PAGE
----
Based on the Image Comics series, The Old Guard offers a somewhat predictable narrative that’s nevertheless entirely offset by strong character arcs, a cast with fantastic chemistry and stunts that will make you gasp.
The film follows a group of seemingly immortal warriors led by Andy (Charlize Theron), with Booker (Matthias Schoenaerts), Joe (Marwan Kenzari, Aladdin) and Nicky (Luca Marinelli, The Great Beauty) loyal to her command as they complete missions for good around the world. Though godlike beings aren’t a new concept, screenwriter Greg Rucka adds an intriguing creative wrinkle by making this crew notably philosophical and battle-weary.
They understand, perhaps greater than anyone, that an endless life requires considerable responsibility and, with it, the burden of bearing their failures. Taking lives carries a heavy price for these characters, so to enact more violence than required is something they’d rather avoid. Their mindfulness — a refreshing twist on the typical remorseless killer trope — gives much of The Old Guard its emotional heft, which the film takes its time exploring without diminishing the exquisite artistry of its action sequences.
Each fight is more than just which member of the team can get hurt the worst before he or she recovers and strikes back. The injuries and healing still hurt, so the warriors design each attack and defensive plan to deliver maximum punishment while incurring minimal damage. In a break from traditional action filmmaking, director Gina Prince-Bythewood (Love & Basketball) gives viewers room to see clearly what’s happening during these fights, imaginatively employing long shots that showcase each character’s skills.
This visual approach lets us see that it’s actually Theron wielding Andy’s axe and Kenzari unquestionably delivering a particularly ferocious and absolutely justified inverted body slam. Even KiKi Layne (If Beale Street Could Talk) as new recruit Nile is all but certain to drop jaws as she goes toe to toe with Theron in an early tussle.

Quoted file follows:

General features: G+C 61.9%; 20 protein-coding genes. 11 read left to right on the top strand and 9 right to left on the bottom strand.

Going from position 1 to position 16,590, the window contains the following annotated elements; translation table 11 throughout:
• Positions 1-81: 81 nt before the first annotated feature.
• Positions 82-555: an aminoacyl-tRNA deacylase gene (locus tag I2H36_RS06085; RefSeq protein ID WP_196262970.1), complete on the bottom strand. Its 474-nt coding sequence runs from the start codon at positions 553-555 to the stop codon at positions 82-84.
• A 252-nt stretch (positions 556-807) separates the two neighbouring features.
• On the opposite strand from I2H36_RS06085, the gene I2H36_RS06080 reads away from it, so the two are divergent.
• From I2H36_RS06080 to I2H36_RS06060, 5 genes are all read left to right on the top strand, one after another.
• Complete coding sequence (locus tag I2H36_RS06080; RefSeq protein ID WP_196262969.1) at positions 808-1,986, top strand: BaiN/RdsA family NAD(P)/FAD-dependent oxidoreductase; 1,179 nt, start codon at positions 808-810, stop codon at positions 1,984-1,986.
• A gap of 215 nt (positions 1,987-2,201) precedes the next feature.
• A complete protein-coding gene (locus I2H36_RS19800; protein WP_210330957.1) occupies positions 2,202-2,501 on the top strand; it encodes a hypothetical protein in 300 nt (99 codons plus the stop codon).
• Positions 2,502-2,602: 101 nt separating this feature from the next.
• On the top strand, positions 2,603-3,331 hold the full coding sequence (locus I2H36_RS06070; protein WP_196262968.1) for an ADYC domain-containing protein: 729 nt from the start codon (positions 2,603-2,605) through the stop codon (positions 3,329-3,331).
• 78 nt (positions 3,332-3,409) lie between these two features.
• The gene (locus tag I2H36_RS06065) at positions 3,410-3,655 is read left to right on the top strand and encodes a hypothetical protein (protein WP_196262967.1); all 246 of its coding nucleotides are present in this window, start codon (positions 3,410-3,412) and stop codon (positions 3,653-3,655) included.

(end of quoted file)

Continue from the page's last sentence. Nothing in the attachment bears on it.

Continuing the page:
Along with the top-notch action, what makes The Old Guard truly engaging are its performances. While there are some fun moments from the supporting players, the real joy comes from the central cast members, who exhibit perfect chemistry as an ensemble. The standouts are Kenzari and Marinelli, who create such a beautiful love story in a short time that a brief speech by Kenzari will have you clutching your heart and a fight sequence involving Marinelli may just stop it. Their performances inspire such thorough investment that you’ll find yourself rooting for this charming couple the entire film. As for Layne, give me more of her whooping ass with purpose, please. In fact, find her more work with Theron, another actor whose versatility continues to grow year after year.
The Old Guard is well worth viewers’ time and, with luck, will be the first entry in a grander story. The film ends in such a way that, for this writer, curiosity is certainly piqued — not because we’re left with more questions in need of answers but because this cast playing these characters is so damned satisfying, I want to see more. If the enthusiastic critical response and likely elevated streaming numbers from homebound viewers are any indication, I’m sure they’ll return.
Available to stream via Netflix